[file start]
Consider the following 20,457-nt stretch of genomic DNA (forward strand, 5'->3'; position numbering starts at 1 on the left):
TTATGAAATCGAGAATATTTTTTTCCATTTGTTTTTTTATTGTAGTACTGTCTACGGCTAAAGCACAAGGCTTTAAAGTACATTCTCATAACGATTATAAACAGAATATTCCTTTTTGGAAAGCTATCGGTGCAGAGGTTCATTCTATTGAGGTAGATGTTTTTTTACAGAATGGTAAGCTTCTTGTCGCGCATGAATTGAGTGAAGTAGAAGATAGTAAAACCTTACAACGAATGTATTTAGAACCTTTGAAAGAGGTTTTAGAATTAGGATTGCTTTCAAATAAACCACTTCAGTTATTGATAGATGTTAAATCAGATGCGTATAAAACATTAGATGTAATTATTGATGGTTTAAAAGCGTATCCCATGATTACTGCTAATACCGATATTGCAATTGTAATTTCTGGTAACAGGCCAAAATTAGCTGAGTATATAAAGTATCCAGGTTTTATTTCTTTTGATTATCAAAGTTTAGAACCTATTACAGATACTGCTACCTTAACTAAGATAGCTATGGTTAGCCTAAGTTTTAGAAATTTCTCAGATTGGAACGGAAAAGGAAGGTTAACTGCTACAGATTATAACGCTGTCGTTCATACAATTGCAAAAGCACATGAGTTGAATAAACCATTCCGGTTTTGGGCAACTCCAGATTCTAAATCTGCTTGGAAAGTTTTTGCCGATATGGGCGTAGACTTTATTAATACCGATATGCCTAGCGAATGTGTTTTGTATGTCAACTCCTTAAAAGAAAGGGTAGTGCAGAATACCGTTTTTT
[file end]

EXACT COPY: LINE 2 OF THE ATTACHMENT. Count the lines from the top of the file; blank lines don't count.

TTATGAAATCGAGAATATTTTTTTCCATTTGTTTTTTTATTGTAGTACTGTCTACGGCTAAAGCACAAGGCTTTAAAGTACATTCTCATAACGATTATAAACAGAATATTCCTTTTTGGAAAGCTATCGGTGCAGAGGTTCATTCTATTGAGGTAGATGTTTTTTTACAGAATGGTAAGCTTCTTGTCGCGCATGAATTGAGTGAAGTAGAAGATAGTAAAACCTTACAACGAATGTATTTAGAACCTTTGAAAGAGGTTTTAGAATTAGGATTGCTTTCAAATAAACCACTTCAGTTATTGATAGATGTTAAATCAGATGCGTATAAAACATTAGATGTAATTATTGATGGTTTAAAAGCGTATCCCATGATTACTGCTAATACCGATATTGCAATTGTAATTTCTGGTAACAGGCCAAAATTAGCTGAGTATATAAAGTATCCAGGTTTTATTTCTTTTGATTATCAAAGTTTAGAACCTATTACAGATACTGCTACCTTAACTAAGATAGCTATGGTTAGCCTAAGTTTTAGAAATTTCTCAGATTGGAACGGAAAAGGAAGGTTAACTGCTACAGATTATAACGCTGTCGTTCATACAATTGCAAAAGCACATGAGTTGAATAAACCATTCCGGTTTTGGGCAACTCCAGATTCTAAATCTGCTTGGAAAGTTTTTGCCGATATGGGCGTAGACTTTATTAATACCGATATGCCTAGCGAATGTGTTTTGTATGTCAACTCCTTAAAAGAAAGGGTAGTGCAGAATACCGTTTTTT